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The LMP2A protein of Epstein-Barr virus regulates phosphorylation of ITSN1 and Shb adaptors by tyrosine kinases.

Research paper by Oleksandr O Dergai, Mykola M Dergai, Inessa I Skrypkina, Liudmila L Matskova, Liudmyla L Tsyba, Daria D Gudkova, Alla A Rynditch

Indexed on: 15 Sep '12Published on: 15 Sep '12Published in: Cellular Signalling



Abstract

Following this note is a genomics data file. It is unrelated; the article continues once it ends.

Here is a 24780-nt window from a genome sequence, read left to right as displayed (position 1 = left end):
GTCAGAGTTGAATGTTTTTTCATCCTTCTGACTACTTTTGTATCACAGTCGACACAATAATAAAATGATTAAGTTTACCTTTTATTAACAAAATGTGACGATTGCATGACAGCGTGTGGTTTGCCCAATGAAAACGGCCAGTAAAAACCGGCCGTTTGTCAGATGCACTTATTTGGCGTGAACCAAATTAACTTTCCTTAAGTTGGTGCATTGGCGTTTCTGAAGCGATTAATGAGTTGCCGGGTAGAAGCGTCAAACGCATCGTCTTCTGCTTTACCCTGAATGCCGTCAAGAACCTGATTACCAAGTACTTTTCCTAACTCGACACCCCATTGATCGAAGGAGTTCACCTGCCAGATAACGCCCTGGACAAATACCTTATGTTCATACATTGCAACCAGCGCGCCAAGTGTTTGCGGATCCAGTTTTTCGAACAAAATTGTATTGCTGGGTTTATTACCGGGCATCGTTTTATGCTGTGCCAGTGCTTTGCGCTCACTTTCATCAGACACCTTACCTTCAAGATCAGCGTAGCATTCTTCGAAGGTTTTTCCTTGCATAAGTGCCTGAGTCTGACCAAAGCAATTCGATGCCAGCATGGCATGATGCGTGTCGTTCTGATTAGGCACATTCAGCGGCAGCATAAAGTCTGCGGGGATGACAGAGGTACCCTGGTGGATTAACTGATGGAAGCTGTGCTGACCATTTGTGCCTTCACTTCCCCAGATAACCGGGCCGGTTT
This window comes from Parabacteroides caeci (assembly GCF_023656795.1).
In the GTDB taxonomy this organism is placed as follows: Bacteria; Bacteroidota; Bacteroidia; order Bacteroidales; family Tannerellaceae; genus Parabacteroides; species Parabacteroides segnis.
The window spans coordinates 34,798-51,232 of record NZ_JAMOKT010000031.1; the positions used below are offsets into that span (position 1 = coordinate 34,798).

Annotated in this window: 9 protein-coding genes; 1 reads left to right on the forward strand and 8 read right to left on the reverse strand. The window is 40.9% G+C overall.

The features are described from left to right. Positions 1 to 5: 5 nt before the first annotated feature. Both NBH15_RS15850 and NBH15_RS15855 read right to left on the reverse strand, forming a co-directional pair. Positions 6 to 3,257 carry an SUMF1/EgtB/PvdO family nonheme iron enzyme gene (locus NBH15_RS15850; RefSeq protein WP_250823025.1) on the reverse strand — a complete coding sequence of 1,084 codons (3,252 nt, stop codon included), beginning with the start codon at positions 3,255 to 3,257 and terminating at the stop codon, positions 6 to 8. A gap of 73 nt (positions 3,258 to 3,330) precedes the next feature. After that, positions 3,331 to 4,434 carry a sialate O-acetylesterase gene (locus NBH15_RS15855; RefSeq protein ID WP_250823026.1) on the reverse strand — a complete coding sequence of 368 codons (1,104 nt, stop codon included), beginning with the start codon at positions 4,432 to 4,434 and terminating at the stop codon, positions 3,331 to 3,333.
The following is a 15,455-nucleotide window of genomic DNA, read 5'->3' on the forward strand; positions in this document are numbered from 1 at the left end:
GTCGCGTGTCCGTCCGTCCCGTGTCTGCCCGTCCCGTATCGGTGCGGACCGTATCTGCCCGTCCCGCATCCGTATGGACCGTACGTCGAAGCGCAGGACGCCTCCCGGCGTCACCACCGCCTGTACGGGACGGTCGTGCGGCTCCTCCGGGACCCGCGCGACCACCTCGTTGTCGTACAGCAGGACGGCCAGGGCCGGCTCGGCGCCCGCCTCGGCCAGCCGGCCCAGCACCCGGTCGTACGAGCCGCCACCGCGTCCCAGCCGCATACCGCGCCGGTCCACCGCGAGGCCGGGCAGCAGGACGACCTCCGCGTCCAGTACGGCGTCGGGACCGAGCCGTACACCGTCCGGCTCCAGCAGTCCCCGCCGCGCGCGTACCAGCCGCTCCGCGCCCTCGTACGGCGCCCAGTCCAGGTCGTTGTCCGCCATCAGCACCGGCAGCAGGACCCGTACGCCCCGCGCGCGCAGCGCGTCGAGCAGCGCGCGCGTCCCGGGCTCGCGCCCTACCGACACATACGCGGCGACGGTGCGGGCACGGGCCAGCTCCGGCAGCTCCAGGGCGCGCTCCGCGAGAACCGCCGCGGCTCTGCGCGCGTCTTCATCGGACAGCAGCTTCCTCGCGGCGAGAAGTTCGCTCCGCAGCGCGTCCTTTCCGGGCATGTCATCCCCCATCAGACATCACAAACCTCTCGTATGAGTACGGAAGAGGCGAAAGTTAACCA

Latent Membrane Protein 2A (LMP2A) is an Epstein-Barr virus-encoded protein that is important for the maintenance of latent infection. Its activity affects cellular differentiation, migration, proliferation and B cell survival. LMP2A resembles a constitutively activated B cell antigen receptor and exploits host kinases to activate a set of downstream signaling pathways. In the current study we demonstrate the interaction of LMP2A with intersectin 1 (ITSN1), a key endocytic adaptor protein. This interaction occurs via both the N- and C-tails of LMP2A and is mediated by the SH3 domains of ITSN1. Additionally, we identified the Shb adaptor and the Syk kinase as novel binding ligands of ITSN1. The Shb adaptor interacts simultaneously with the phosphorylated tyrosines of LMP2A and the SH3 domains of ITSN1 and mediates indirect interaction of ITSN1 to LMP2A. Syk kinase promotes phosphorylation of both ITSN1 and Shb adaptors in LMP2A-expressing cells. In contrast to ITSN1, Shb phosphorylation depends additionally on Lyn kinase activity. Considering that Shb and ITSN1 are implicated in various receptor tyrosine kinase signaling, our results indicate that LMP2A can affect a number of signaling pathways by regulating the phosphorylation of the ITSN1 and Shb adaptors.